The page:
UK music service last.fm has been sold to US media giant CBS, whose empire covers TV, radio and Web.
Last.fm is the darling of the ‘new’ Internet kids, as it is based on buzzword-tastic technology. While that’s true, it doesn’t take away from the fact that it is really rather good, using the listen preferences of everyone else on the service to automatically pick the tracks that probably match the music that you like.
Its major strength is that it throws in tracks that you may well have never found under your own volition – vital in a world where personal playlists can kill variety.
At £140m ($280m) the BBC are calling it the “largest-ever UK Web 2.0 acquisition.” Quite how that’s defined is anyone guess, but it is a lot of lolly, so trebles all round.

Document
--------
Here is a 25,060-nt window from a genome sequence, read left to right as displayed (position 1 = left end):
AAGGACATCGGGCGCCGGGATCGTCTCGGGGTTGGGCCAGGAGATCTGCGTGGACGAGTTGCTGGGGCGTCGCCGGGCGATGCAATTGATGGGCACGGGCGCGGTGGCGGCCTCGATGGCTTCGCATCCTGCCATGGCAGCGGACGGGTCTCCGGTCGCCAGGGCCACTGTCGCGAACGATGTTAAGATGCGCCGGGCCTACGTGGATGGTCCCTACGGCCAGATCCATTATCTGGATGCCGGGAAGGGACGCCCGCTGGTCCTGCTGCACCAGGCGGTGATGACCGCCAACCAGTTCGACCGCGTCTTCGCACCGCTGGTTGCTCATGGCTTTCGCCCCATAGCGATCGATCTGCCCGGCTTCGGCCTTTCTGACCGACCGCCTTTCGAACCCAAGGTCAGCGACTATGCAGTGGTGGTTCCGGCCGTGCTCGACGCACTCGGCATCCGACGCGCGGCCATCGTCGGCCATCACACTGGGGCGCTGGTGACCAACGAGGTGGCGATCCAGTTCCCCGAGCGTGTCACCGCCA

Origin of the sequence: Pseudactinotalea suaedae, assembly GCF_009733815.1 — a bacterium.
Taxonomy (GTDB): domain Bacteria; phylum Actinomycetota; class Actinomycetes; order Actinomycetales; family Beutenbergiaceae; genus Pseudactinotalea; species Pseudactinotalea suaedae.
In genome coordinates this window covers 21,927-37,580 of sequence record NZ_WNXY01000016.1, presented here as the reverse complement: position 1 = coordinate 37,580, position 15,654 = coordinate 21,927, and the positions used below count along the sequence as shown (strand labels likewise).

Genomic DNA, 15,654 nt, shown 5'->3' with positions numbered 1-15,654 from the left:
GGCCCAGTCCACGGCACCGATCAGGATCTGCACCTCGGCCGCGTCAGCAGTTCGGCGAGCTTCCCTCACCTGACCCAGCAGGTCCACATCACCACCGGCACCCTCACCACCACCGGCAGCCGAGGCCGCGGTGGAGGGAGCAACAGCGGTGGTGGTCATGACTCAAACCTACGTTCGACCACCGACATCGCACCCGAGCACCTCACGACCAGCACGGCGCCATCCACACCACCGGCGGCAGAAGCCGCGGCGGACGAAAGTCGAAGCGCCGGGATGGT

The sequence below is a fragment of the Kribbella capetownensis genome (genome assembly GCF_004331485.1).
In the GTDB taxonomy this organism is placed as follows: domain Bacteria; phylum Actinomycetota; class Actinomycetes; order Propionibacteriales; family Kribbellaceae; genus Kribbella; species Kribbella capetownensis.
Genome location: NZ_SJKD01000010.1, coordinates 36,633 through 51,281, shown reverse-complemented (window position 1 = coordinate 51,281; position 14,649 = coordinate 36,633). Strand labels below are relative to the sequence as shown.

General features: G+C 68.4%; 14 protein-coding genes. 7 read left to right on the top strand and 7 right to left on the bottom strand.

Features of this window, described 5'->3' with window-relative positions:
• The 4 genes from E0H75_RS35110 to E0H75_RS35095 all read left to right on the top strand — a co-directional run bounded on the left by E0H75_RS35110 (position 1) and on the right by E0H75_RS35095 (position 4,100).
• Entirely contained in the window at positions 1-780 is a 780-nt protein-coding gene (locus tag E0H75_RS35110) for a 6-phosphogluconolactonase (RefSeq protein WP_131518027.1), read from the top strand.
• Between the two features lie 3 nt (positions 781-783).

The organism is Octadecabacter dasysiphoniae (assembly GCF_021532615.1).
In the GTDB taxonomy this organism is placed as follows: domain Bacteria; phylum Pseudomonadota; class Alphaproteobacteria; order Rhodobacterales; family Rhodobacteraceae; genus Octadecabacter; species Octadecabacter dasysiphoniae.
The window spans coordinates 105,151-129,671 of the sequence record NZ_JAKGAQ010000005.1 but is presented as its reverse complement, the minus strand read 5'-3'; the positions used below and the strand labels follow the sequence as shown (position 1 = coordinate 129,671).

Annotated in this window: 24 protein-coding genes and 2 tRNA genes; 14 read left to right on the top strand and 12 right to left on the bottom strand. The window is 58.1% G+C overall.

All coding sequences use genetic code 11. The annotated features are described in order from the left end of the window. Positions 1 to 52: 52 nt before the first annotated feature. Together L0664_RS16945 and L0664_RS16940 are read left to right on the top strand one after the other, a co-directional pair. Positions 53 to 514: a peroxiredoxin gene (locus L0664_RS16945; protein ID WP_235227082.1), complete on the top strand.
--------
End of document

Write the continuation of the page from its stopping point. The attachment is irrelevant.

One of the founders, Martin Stiksel told the BBC that “this move will really support us to get every track ever recorded and every music video ever made onto Last.fm,” quite an ambition, but as he added, “with a strong partner like CBS, this is now within our reach.”
It’s planned that the site and company will continue to operate separately under it’s own branding.
Stiksel also bigged up the UK’s capital city, by saying “being in London has helped us; it’s the best place to do things with music full stop. It’s the place that leads the world.” Hurrah!